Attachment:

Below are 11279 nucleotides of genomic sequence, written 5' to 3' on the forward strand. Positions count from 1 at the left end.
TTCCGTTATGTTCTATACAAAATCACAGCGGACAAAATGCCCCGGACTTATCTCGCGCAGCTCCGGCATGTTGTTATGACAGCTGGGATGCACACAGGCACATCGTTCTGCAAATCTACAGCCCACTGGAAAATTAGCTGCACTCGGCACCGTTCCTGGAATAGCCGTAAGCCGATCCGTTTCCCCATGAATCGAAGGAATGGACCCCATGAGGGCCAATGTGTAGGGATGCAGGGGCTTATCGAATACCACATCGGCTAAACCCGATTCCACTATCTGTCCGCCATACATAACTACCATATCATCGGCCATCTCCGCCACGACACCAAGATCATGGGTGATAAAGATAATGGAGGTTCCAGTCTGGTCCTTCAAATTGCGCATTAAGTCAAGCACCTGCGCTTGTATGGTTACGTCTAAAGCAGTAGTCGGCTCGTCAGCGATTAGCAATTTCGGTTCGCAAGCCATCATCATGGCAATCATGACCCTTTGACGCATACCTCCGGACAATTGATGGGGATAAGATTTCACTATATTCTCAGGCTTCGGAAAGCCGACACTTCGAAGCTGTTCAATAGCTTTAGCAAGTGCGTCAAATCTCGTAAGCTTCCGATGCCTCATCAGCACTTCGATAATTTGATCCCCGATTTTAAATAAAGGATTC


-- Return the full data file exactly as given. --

Below are 11279 nucleotides of genomic sequence, written 5' to 3' on the forward strand. Positions count from 1 at the left end.
TTCCGTTATGTTCTATACAAAATCACAGCGGACAAAATGCCCCGGACTTATCTCGCGCAGCTCCGGCATGTTGTTATGACAGCTGGGATGCACACAGGCACATCGTTCTGCAAATCTACAGCCCACTGGAAAATTAGCTGCACTCGGCACCGTTCCTGGAATAGCCGTAAGCCGATCCGTTTCCCCATGAATCGAAGGAATGGACCCCATGAGGGCCAATGTGTAGGGATGCAGGGGCTTATCGAATACCACATCGGCTAAACCCGATTCCACTATCTGTCCGCCATACATAACTACCATATCATCGGCCATCTCCGCCACGACACCAAGATCATGGGTGATAAAGATAATGGAGGTTCCAGTCTGGTCCTTCAAATTGCGCATTAAGTCAAGCACCTGCGCTTGTATGGTTACGTCTAAAGCAGTAGTCGGCTCGTCAGCGATTAGCAATTTCGGTTCGCAAGCCATCATCATGGCAATCATGACCCTTTGACGCATACCTCCGGACAATTGATGGGGATAAGATTTCACTATATTCTCAGGCTTCGGAAAGCCGACACTTCGAAGCTGTTCAATAGCTTTAGCAAGTGCGTCAAATCTCGTAAGCTTCCGATGCCTCATCAGCACTTCGATAATTTGATCCCCGATTTTAAATAAAGGATTC